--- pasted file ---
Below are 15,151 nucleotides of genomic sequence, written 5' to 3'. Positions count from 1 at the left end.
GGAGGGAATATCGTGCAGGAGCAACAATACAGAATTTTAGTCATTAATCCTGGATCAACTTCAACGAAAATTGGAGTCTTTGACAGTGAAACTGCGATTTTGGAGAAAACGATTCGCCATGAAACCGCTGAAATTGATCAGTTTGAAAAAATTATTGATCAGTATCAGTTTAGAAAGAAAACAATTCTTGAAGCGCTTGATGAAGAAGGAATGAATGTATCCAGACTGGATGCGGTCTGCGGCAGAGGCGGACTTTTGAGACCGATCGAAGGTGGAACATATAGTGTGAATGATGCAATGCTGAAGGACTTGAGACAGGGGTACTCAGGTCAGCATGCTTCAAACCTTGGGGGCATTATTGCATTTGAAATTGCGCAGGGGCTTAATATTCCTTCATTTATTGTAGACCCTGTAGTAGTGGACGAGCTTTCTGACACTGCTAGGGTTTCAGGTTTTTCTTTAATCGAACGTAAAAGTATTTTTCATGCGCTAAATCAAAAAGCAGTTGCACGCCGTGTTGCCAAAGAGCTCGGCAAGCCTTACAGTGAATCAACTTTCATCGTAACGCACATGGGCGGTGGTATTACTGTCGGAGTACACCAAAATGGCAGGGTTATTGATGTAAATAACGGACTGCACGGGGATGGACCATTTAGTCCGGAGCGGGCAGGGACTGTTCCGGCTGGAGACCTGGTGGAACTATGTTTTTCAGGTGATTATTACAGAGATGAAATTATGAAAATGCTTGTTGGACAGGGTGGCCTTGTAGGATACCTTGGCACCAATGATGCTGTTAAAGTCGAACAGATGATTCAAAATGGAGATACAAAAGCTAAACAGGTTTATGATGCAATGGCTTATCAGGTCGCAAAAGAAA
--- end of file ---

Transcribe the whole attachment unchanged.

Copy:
Below are 15,151 nucleotides of genomic sequence, written 5' to 3'. Positions count from 1 at the left end.
GGAGGGAATATCGTGCAGGAGCAACAATACAGAATTTTAGTCATTAATCCTGGATCAACTTCAACGAAAATTGGAGTCTTTGACAGTGAAACTGCGATTTTGGAGAAAACGATTCGCCATGAAACCGCTGAAATTGATCAGTTTGAAAAAATTATTGATCAGTATCAGTTTAGAAAGAAAACAATTCTTGAAGCGCTTGATGAAGAAGGAATGAATGTATCCAGACTGGATGCGGTCTGCGGCAGAGGCGGACTTTTGAGACCGATCGAAGGTGGAACATATAGTGTGAATGATGCAATGCTGAAGGACTTGAGACAGGGGTACTCAGGTCAGCATGCTTCAAACCTTGGGGGCATTATTGCATTTGAAATTGCGCAGGGGCTTAATATTCCTTCATTTATTGTAGACCCTGTAGTAGTGGACGAGCTTTCTGACACTGCTAGGGTTTCAGGTTTTTCTTTAATCGAACGTAAAAGTATTTTTCATGCGCTAAATCAAAAAGCAGTTGCACGCCGTGTTGCCAAAGAGCTCGGCAAGCCTTACAGTGAATCAACTTTCATCGTAACGCACATGGGCGGTGGTATTACTGTCGGAGTACACCAAAATGGCAGGGTTATTGATGTAAATAACGGACTGCACGGGGATGGACCATTTAGTCCGGAGCGGGCAGGGACTGTTCCGGCTGGAGACCTGGTGGAACTATGTTTTTCAGGTGATTATTACAGAGATGAAATTATGAAAATGCTTGTTGGACAGGGTGGCCTTGTAGGATACCTTGGCACCAATGATGCTGTTAAAGTCGAACAGATGATTCAAAATGGAGATACAAAAGCTAAACAGGTTTATGATGCAATGGCTTATCAGGTCGCAAAAGAAA